WHAT TO LOOK OUT FOR
Although its styling is different, much of what’s underneath the mk2 is very similar to the mk1, including the same rust traps around the rear arches and sills. So rather than simply repeat ourselves, let’s just say that equal caution around the back end of the car is required. In common with the earlier car, blocked rain water drain holes through the sills can help give you an indication if there’s likely to be trouble – give the car a little rock from side to side, and if you can hear water sloshing around in the sills, take that as being ‘not good news’. Where the mk2 differs from its predecessor in the rust department is with its front chassis rails, which are prone to significant and potentially hazardous corrosion. Turn the front wheels to full lock and look at the chassis rails where the front anti-roll bar brackets bolt and weld on – this area is a double skin on the mk2 and a harbour for serious rust. MOT testers often correctly pass cars with problems here because the rust survives the tester’s plastic hammer – a couple of sharp blows with a ball pein hammer will often reveal an ugly truth. Good repairs can be made, but all of the corroded metal must be cut out first.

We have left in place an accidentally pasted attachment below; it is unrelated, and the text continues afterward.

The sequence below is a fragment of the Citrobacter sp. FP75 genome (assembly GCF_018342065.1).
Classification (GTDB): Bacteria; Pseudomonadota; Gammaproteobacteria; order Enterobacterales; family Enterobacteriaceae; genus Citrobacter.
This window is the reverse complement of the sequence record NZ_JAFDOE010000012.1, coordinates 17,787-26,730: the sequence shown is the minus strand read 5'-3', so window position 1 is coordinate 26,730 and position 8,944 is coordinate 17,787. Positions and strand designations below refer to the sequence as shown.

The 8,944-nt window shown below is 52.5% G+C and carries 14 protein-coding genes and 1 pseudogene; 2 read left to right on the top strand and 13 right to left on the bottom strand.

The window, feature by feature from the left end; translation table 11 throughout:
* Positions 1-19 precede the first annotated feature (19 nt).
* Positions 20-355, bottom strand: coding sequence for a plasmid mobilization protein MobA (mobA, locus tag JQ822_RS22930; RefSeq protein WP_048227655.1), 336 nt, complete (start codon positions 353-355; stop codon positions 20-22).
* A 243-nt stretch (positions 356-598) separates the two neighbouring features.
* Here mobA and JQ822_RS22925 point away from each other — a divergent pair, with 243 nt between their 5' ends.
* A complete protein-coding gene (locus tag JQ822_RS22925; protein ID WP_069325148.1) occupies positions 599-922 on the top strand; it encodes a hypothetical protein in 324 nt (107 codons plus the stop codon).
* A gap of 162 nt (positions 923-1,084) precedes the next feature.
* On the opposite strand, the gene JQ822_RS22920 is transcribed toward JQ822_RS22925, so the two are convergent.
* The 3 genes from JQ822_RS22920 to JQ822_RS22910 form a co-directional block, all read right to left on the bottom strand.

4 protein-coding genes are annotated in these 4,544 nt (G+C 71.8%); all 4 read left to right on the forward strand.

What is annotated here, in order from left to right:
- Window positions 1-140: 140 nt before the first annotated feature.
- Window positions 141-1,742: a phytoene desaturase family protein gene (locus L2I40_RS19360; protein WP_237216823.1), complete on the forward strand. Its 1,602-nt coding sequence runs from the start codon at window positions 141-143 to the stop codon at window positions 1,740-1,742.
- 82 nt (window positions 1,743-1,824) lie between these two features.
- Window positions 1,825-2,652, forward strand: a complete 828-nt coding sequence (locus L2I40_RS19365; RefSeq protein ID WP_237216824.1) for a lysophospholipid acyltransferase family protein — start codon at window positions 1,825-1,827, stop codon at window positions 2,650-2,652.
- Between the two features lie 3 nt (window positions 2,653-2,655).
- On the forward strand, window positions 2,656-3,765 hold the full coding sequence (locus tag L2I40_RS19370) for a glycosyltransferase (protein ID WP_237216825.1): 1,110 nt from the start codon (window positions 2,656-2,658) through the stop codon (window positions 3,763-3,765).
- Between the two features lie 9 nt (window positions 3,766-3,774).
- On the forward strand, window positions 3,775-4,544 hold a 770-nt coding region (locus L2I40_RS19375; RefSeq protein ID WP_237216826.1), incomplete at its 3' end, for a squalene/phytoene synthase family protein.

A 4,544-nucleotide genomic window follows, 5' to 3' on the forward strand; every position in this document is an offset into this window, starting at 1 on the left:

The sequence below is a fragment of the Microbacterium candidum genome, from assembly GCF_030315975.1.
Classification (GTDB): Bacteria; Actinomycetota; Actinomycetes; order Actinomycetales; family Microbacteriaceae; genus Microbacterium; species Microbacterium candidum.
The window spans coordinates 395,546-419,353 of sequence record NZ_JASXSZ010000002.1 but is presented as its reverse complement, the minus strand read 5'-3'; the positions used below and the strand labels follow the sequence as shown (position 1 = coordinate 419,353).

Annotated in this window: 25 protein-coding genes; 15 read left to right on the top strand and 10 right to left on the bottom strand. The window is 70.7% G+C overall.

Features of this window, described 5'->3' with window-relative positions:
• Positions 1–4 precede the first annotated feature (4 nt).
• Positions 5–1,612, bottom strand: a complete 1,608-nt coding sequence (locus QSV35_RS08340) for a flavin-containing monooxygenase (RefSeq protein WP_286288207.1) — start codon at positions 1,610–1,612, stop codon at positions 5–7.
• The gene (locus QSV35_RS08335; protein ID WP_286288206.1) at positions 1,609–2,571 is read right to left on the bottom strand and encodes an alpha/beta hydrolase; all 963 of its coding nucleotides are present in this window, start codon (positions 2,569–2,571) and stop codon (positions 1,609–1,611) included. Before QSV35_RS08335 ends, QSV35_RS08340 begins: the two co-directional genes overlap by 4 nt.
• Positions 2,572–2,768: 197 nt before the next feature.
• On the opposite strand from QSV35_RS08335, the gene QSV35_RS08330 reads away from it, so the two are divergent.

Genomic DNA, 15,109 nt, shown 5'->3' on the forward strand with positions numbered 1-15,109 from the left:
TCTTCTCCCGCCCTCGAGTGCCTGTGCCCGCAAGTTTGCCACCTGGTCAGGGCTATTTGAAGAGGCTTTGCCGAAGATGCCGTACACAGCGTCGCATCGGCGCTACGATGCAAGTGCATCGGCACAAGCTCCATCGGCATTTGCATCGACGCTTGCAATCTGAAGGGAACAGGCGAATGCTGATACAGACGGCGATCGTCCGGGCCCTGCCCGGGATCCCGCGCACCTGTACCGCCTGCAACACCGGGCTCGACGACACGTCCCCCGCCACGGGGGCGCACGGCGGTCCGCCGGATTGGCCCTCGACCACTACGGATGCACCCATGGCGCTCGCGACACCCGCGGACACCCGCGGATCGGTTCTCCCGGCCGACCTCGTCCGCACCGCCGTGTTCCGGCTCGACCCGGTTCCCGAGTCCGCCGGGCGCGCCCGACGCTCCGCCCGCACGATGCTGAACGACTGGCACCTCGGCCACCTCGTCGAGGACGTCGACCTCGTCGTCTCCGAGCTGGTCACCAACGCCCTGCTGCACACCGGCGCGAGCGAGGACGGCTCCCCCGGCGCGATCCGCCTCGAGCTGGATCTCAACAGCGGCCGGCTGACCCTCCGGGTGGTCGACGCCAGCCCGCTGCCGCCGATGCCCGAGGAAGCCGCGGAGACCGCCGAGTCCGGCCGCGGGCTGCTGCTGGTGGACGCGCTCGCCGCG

As with the mk1, crusty-looking subframes and wishbones aren’t necessarily deal-breakers as the metal here is quite thick and responds well to vigorous attack with a wire brush and a liberal application of a decent quality rust treatment, though not a bitumen-based product. Both the 1.6 and 1.8 engines can drink a fair bit of oil and it can weep from various seals, but if you keep a keen eye on the dipstick this shouldn’t be problematic. The gearboxes appreciate an oil change from time to time, so check when that was last done. If the gears are particularly hard to engage or the clutch pedal is biting very high, it’s a sign that the clutch in on the way out. Binding brake calipers are pretty common and will need servicing or replacing with a refurbished item. Tired dampers on high mileage cars are common – replacing them makes a huge difference to the handling.